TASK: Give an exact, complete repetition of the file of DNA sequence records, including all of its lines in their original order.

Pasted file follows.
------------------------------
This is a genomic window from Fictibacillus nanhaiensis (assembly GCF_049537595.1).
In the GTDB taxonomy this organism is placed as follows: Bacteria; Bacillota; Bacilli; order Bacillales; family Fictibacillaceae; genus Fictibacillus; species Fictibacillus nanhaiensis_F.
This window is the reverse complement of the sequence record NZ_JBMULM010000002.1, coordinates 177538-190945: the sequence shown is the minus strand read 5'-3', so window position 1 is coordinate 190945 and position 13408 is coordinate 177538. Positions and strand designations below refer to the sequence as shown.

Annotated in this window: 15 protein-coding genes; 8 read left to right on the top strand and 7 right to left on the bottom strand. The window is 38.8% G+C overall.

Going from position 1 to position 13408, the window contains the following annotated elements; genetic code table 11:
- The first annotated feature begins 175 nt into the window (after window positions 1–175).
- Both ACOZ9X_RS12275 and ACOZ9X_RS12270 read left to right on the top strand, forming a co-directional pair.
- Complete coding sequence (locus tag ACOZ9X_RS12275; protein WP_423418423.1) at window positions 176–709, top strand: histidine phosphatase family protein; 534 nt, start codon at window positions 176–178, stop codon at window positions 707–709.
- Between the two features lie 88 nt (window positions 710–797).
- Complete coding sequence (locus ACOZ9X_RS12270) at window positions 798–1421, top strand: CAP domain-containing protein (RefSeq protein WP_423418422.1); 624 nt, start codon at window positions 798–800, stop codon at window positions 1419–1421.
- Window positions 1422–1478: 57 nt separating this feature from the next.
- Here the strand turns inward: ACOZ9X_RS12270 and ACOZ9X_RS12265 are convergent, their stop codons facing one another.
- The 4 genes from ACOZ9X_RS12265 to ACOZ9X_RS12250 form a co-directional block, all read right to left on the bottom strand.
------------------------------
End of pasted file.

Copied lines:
This is a genomic window from Fictibacillus nanhaiensis (assembly GCF_049537595.1).
In the GTDB taxonomy this organism is placed as follows: Bacteria; Bacillota; Bacilli; order Bacillales; family Fictibacillaceae; genus Fictibacillus; species Fictibacillus nanhaiensis_F.
This window is the reverse complement of the sequence record NZ_JBMULM010000002.1, coordinates 177538-190945: the sequence shown is the minus strand read 5'-3', so window position 1 is coordinate 190945 and position 13408 is coordinate 177538. Positions and strand designations below refer to the sequence as shown.

Annotated in this window: 15 protein-coding genes; 8 read left to right on the top strand and 7 right to left on the bottom strand. The window is 38.8% G+C overall.

Going from position 1 to position 13408, the window contains the following annotated elements; genetic code table 11:
- The first annotated feature begins 175 nt into the window (after window positions 1–175).
- Both ACOZ9X_RS12275 and ACOZ9X_RS12270 read left to right on the top strand, forming a co-directional pair.
- Complete coding sequence (locus tag ACOZ9X_RS12275; protein WP_423418423.1) at window positions 176–709, top strand: histidine phosphatase family protein; 534 nt, start codon at window positions 176–178, stop codon at window positions 707–709.
- Between the two features lie 88 nt (window positions 710–797).
- Complete coding sequence (locus ACOZ9X_RS12270) at window positions 798–1421, top strand: CAP domain-containing protein (RefSeq protein WP_423418422.1); 624 nt, start codon at window positions 798–800, stop codon at window positions 1419–1421.
- Window positions 1422–1478: 57 nt separating this feature from the next.
- Here the strand turns inward: ACOZ9X_RS12270 and ACOZ9X_RS12265 are convergent, their stop codons facing one another.
- The 4 genes from ACOZ9X_RS12265 to ACOZ9X_RS12250 form a co-directional block, all read right to left on the bottom strand.